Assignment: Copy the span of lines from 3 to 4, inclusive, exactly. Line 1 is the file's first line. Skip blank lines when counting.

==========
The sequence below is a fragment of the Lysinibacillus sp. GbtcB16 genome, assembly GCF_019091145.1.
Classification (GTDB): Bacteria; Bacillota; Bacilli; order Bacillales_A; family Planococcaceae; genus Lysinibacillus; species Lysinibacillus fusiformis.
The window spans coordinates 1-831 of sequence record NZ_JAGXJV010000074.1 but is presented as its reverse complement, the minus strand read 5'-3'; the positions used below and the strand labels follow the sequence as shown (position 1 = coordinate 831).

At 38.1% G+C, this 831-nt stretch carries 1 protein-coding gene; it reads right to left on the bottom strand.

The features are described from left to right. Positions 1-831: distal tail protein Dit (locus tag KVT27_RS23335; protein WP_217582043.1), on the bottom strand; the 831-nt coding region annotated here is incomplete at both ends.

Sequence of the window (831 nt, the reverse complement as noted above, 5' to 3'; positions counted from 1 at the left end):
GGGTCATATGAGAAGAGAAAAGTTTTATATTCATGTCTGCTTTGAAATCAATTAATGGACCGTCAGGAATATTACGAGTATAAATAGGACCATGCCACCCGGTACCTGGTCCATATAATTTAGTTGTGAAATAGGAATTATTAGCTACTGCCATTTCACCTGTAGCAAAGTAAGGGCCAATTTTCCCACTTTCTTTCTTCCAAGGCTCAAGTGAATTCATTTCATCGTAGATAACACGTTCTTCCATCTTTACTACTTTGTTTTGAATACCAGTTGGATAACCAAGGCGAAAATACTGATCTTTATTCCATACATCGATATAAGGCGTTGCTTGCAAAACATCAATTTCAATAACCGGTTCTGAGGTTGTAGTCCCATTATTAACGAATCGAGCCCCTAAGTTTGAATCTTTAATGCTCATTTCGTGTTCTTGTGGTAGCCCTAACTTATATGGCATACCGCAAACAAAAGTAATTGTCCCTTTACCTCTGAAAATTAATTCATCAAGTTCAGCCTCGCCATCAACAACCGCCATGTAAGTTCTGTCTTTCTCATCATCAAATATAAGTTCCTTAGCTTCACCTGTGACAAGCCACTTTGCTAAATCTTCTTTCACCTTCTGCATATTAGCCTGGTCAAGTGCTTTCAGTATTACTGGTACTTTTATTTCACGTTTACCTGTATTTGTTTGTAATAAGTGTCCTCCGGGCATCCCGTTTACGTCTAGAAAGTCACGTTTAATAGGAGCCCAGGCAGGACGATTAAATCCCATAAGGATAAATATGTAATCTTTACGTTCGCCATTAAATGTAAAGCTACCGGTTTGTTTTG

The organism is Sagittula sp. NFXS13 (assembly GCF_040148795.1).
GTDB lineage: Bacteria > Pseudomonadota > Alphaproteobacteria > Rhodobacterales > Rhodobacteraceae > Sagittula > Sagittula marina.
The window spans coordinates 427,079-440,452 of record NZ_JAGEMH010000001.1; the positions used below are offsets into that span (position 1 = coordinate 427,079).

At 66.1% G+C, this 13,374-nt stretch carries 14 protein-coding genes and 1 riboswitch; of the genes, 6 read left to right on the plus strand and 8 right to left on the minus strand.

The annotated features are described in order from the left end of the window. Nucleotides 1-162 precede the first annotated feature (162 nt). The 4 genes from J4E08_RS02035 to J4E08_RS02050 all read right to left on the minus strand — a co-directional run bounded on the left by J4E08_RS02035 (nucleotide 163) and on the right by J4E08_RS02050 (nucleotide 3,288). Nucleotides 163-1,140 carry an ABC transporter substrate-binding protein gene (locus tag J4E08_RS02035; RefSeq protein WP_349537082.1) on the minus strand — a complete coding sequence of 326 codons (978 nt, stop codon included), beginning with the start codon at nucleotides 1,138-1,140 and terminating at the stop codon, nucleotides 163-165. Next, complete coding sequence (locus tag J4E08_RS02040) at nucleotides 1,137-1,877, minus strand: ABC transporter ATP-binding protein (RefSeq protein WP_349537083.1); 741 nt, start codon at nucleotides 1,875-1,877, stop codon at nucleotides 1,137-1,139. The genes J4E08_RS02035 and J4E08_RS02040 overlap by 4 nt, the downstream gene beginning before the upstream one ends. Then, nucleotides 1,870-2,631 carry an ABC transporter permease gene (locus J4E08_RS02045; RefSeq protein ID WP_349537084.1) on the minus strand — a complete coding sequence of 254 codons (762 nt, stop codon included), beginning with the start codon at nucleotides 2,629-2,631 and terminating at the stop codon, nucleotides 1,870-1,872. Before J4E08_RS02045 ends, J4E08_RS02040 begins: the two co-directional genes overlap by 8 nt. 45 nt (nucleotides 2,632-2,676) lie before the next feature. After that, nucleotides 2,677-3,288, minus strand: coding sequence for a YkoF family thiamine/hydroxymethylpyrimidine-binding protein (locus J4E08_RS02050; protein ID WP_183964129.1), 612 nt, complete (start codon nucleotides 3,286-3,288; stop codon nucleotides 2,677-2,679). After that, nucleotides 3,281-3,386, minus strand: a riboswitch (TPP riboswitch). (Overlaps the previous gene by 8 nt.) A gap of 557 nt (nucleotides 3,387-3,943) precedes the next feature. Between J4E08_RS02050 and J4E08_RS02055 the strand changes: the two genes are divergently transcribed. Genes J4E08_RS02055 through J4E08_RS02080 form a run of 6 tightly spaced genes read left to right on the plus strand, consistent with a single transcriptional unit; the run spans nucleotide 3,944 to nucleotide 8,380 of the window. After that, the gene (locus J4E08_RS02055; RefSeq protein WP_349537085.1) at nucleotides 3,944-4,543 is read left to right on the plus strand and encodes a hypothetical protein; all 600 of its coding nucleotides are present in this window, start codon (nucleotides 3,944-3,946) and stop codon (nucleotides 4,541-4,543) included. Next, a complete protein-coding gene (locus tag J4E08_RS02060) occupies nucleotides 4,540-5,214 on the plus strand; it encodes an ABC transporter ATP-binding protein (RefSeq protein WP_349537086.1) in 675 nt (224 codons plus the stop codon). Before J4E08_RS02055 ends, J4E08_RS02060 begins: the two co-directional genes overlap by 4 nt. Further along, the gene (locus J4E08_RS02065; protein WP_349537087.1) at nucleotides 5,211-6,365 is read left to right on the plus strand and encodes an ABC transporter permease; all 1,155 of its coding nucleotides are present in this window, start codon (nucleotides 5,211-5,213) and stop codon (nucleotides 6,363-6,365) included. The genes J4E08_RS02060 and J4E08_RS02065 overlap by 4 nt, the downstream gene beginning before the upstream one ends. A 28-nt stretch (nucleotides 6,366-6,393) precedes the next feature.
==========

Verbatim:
The window spans coordinates 1-831 of sequence record NZ_JAGXJV010000074.1 but is presented as its reverse complement, the minus strand read 5'-3'; the positions used below and the strand labels follow the sequence as shown (position 1 = coordinate 831).

At 38.1% G+C, this 831-nt stretch carries 1 protein-coding gene; it reads right to left on the bottom strand.